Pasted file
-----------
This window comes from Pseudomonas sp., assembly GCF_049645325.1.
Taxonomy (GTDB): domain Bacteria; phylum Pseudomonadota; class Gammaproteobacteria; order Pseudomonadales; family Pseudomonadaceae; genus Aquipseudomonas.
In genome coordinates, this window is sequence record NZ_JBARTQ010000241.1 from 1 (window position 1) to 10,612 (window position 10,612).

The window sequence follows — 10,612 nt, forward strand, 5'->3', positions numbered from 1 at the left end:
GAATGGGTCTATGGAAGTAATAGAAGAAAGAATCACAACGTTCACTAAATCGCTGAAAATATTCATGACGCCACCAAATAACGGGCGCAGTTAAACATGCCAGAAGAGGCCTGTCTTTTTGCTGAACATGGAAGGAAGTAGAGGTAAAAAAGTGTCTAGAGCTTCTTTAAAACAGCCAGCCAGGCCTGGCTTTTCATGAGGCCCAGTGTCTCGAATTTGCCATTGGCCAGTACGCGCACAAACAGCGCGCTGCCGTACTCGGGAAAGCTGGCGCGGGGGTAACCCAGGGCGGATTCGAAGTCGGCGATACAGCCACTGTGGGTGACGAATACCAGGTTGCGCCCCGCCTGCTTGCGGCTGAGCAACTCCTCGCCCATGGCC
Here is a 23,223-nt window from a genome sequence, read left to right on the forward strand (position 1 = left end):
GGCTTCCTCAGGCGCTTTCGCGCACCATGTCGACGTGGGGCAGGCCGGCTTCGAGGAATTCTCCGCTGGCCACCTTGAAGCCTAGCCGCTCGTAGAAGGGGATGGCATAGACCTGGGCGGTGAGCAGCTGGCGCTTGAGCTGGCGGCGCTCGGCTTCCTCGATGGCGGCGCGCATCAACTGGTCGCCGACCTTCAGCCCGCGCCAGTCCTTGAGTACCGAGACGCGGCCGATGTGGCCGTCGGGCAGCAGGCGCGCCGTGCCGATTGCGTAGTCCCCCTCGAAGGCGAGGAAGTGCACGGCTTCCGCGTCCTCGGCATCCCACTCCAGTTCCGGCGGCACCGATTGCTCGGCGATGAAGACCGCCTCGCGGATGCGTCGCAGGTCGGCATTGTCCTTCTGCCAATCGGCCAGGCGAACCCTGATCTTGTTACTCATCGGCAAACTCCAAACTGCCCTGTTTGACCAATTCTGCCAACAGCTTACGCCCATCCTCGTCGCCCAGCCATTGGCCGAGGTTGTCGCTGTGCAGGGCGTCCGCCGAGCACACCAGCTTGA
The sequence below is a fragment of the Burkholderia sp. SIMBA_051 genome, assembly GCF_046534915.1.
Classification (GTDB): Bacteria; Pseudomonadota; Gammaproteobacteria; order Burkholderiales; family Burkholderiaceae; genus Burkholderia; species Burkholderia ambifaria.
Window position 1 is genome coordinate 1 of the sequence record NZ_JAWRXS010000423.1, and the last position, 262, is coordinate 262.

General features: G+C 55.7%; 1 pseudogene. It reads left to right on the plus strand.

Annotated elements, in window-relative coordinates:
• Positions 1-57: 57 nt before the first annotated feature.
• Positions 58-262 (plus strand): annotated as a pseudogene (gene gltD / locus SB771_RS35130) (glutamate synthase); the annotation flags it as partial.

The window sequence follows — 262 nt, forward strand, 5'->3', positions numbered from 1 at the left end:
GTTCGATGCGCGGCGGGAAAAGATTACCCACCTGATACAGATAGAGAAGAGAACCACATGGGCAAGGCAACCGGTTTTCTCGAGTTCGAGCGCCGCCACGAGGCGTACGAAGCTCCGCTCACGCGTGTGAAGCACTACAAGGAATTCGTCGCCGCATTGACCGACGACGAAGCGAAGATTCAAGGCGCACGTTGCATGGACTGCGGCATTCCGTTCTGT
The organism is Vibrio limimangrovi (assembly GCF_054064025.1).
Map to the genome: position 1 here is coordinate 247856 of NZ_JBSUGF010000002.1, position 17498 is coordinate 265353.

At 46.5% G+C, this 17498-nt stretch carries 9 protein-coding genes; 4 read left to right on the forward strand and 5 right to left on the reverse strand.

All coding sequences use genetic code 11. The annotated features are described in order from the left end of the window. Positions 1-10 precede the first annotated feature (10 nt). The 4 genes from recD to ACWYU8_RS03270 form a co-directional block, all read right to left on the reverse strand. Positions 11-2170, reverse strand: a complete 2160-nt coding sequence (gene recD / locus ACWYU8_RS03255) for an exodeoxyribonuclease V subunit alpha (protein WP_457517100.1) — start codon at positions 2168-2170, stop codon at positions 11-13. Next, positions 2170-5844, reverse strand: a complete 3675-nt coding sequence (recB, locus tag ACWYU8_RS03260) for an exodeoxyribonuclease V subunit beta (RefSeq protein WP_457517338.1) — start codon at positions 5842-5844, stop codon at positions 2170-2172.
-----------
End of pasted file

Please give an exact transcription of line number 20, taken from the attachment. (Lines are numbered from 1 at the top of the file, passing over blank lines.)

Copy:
All coding sequences use genetic code 11. The annotated features are described in order from the left end of the window. Positions 1-10 precede the first annotated feature (10 nt). The 4 genes from recD to ACWYU8_RS03270 form a co-directional block, all read right to left on the reverse strand. Positions 11-2170, reverse strand: a complete 2160-nt coding sequence (gene recD / locus ACWYU8_RS03255) for an exodeoxyribonuclease V subunit alpha (protein WP_457517100.1) — start codon at positions 2168-2170, stop codon at positions 11-13. Next, positions 2170-5844, reverse strand: a complete 3675-nt coding sequence (recB, locus tag ACWYU8_RS03260) for an exodeoxyribonuclease V subunit beta (RefSeq protein WP_457517338.1) — start codon at positions 5842-5844, stop codon at positions 2170-2172.